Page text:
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Re: How secure is an installation with with no non-free packages?

Joel Rees:
> I am not Debian, but I am in rant-mode on this subject today, so bear with me --
> On Fri, Sep 13, 2013 at 10:02 AM, adrelanos <adrelanos@riseup.net> wrote:
>> Jose Luis Rivas:
>>> So no, there's no other contrib/non-free packages there.
>> I didn't want to imply, that there are preinstalled.
>>> The reason why you can't install Debian directly from a WiFi with some
>>> manufacturers is precisely that we do not ship non-free nor contrib
>>> software by default in our Debian installation different to what does
>>> other distributions like Ubuntu (no offense meant).
>> And this is fine and I don't want to go into that political vs
>> convenience discussion either.
> You can't avoid it now. (Thanks to NSA and Intel deciding to boogie
> together. Let the children boogie.)
>> So we have the (intel/amd)-microcode and the firmware-linux-nonfree
>> package which should be installed to improve security? Are there any
>> other packages of this type?
> We'd like to say they are unique.
> They are unique in that they are the CPU, but any binary blob required
> by the hardware you are using is going to have the same set of
> problems, and most of them, even when we move the drivers out of the
> kernel, are going to have the capability of subverting the whole box.
> We'd like to say that it's all Intel's fault for pushing the market so
> far so fast, but we can only say they have been a major contributor to
> the problem. (We have, also, each one of us.)
>> What would you do if there was an exploit in the wild, which uses an
>> vulnerability in (intel/amd)?
> Do you mean, in the cpu itself, or in the microcode?

Microcode. (I guess if the vulnerability can not be fixed with some kind
of firmware upgrade and is used in the wild, that would be a reason to
get it replaced for free or being required to buy a new one.)

>> Let's say any website could prepare some
>> html code which would trigger a remote code execution.
> Ergo, on vulnerable CPU/microcode combinations.
>> One that can only
>> be fixed by having the (intel/amd)-microcode package installed.
> So you're thinking the CPU, but which level of microcode?

No idea.

>> Is this a possible scenario?
> Of course. Especially now that the "bad guys" have tools that allow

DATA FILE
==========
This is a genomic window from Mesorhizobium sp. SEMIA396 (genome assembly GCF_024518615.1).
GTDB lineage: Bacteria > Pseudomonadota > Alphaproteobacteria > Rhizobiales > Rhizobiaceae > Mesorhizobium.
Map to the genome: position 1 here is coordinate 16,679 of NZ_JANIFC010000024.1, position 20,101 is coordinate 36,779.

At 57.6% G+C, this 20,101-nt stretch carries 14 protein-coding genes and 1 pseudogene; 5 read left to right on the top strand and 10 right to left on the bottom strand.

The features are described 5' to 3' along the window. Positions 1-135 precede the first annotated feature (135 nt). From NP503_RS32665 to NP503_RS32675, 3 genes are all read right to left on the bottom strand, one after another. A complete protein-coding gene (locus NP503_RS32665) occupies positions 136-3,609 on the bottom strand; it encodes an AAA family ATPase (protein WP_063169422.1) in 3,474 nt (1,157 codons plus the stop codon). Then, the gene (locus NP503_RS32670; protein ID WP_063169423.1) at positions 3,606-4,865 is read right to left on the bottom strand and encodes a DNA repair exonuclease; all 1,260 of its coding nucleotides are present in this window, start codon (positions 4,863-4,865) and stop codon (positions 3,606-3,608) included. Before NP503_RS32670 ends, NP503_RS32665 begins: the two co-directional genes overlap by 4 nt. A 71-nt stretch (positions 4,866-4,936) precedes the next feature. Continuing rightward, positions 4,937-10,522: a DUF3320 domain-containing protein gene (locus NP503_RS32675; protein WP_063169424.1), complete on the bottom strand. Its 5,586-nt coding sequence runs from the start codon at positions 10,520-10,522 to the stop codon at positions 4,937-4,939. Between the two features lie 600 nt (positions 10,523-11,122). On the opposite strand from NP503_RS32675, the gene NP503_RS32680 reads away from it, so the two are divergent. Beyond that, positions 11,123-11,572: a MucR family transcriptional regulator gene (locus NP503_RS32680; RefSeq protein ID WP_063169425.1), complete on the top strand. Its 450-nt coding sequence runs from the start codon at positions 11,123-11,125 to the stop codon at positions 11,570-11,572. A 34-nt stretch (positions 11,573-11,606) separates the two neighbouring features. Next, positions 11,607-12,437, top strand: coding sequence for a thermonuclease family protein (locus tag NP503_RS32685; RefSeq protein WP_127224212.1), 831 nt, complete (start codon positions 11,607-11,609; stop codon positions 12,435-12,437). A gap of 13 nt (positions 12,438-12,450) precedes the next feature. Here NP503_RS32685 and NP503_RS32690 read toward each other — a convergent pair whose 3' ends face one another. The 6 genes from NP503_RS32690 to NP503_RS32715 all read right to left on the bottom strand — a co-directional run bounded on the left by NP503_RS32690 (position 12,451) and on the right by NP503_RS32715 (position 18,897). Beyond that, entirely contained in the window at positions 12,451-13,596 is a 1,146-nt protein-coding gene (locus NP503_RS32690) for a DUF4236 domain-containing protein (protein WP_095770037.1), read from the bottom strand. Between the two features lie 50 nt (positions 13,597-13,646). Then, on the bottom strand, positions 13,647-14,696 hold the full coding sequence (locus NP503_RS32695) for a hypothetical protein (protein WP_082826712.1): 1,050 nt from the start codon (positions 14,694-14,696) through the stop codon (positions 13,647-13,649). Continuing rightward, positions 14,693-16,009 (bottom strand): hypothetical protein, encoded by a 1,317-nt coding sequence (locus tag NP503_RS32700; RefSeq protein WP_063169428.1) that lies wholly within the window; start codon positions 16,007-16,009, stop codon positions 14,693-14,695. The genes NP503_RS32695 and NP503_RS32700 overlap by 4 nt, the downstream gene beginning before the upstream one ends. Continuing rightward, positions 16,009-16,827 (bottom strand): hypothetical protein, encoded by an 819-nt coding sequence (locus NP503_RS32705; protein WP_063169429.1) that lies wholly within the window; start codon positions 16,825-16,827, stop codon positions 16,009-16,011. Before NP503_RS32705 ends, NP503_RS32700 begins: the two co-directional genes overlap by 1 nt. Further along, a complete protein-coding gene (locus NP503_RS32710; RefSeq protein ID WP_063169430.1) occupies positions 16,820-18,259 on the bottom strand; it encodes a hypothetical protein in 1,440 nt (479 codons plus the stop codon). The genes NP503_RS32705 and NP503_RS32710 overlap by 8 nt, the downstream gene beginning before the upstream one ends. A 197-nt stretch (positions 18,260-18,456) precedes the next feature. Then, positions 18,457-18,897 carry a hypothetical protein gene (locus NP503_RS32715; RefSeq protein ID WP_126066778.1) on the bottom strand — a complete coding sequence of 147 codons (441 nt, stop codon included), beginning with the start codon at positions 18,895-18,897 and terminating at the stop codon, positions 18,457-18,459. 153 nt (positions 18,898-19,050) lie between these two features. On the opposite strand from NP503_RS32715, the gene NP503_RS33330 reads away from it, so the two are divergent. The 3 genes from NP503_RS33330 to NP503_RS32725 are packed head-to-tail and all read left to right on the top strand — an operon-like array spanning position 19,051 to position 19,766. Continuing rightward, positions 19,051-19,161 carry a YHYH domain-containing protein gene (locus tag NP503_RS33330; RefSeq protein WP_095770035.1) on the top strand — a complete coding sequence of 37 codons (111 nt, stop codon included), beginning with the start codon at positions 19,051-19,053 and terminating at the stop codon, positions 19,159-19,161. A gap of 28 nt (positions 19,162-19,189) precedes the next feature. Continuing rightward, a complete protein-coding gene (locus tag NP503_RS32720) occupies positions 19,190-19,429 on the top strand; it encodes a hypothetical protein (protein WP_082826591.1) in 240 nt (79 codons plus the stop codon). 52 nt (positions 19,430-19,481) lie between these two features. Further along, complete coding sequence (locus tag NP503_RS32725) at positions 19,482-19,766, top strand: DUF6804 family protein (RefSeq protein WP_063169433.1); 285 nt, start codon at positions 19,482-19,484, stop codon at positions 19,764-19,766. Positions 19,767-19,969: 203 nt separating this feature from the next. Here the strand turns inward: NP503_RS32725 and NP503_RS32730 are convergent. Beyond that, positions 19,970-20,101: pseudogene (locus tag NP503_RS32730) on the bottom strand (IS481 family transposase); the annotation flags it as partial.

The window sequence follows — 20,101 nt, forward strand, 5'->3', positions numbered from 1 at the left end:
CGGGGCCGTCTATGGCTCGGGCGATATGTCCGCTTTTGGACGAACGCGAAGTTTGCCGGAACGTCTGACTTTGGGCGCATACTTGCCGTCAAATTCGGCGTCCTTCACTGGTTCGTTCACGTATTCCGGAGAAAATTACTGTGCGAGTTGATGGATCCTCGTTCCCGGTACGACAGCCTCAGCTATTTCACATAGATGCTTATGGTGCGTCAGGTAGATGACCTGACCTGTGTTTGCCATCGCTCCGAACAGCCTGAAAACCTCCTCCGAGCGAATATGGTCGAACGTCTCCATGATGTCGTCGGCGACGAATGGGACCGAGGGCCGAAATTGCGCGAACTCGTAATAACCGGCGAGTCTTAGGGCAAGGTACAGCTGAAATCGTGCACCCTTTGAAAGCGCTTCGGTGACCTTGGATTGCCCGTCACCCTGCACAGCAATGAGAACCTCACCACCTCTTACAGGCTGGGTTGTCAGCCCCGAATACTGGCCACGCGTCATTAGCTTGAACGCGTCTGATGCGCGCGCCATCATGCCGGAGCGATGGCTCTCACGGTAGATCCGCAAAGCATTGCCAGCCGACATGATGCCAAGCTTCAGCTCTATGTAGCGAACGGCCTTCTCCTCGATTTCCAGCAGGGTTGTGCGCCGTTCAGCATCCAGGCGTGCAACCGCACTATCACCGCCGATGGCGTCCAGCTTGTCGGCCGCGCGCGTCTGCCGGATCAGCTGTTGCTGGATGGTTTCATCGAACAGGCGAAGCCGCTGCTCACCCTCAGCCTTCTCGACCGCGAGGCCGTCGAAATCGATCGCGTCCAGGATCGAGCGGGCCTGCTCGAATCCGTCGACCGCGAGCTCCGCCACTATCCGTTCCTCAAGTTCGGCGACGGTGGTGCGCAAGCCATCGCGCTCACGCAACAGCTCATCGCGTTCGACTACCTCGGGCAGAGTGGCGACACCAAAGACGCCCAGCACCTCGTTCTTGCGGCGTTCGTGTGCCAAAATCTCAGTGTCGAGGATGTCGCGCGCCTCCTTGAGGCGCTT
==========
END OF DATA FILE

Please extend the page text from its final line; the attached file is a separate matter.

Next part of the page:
> them to build targeted tools fairly easily.
>> What would you (Debian) do in this case?
> Do you mean,

I don't try to mean anything in this thread. :) Just asking questions.

> would Debian fold up and go away if the only way to
> provide a secure OS were to be to include certain non-free packages by
> default?

And no, I think discontinuing Debian for such reasons is extremely
unlikely and many actions seem to be much more likely - I may not be
able to guess what you are going to do, hence I am asking.

> They already do (as Jose Luis Riva indicated). It just requires a
> certain amount of action on your part so that they can limit the
> amount of non-free stuff you have to load.

> At the very least, AMD machines do not need Intel microcode, and
> vice-versa.

Yes, that is very nice.

> That's why it's important to have more than one major CPU
> vendor,

Sure, I am not against having 10 or more per country either. I believe
monopolies are almost always bad.

> even if Intel's bragging that they have beaten everyone else
> on all technical fronts had any merits whatsoever. (It doesn't. They
> haven't even come close. Their current excesses are catching up to
> them now.)
>> (I am not suggesting anything here, I am just interested in those
>> questions.)

> And I suppose I am not contributing anything meaningful to the
> conversation.

Happy to read your thoughts.

> Sorry, but this is a pet peeve of mine.

Understandably. It's a terrible pity. None of that is the fault of
Debian, you're doing fine providing a Free operating system and I am not
asking you to fix the rest of the world as well. Good to be aware of it,

> We can't afford
> the results when microprocessors become this complex, and one of the
> reasons I hate Intel is that they have pushed the complexity so hard
> to maintain their "market advantage", and it just makes a mess of the
> industry.

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